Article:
We walked to St. Paul’s through the city, arriving just in time for Evensong. At this point we’ve seen several of the structures designed by Christopher Wren, including Oxford’s own Sheldonian Theatre. This was my favorite. Its lavish interior was a space built for exaltation. We were inside as worshippers, not tourists, so I kept the camera off. We joined a large crowd of people seemingly from all over the world for a traditional choral service lasting about forty minutes. Hugh was the only baby in evidence, but he was very, very quiet. I think he liked the music. As we were leaving the service leader, greeting people at the end of the aisle, leaned over and said to Hugh, “You were very good.” I must remember to make a note of it in his baby book: “Went to St. Paul’s Cathedral in London, where I received a compliment on my behavior.”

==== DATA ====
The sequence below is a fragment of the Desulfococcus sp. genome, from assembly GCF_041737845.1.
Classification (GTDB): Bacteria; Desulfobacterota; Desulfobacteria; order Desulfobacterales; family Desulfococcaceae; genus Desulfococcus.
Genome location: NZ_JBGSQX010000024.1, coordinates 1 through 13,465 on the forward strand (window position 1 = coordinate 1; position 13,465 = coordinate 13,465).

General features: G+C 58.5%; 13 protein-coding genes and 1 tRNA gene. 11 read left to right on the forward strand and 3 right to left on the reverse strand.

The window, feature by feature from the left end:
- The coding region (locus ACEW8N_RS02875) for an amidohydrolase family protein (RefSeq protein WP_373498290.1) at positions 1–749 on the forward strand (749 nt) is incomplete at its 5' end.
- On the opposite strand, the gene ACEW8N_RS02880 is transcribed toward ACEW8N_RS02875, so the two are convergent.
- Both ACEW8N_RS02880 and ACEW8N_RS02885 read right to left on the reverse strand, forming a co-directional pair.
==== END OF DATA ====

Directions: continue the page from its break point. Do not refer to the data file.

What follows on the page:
The service was beautiful, incorporating choral music, call and response, Scripture readings, and public prayer. To sit still and quietly in that vaulted space, listening to God’s word being read and sung aloud, was greatly encouraging to both of us.
After we descended the steps of St. Paul’s, we turned towards the Thames to walk across the Millennium footbridge and on along the river to our hotel in London’s old County Hall. It was sunny and breezy, early evening, and the views were spectacular.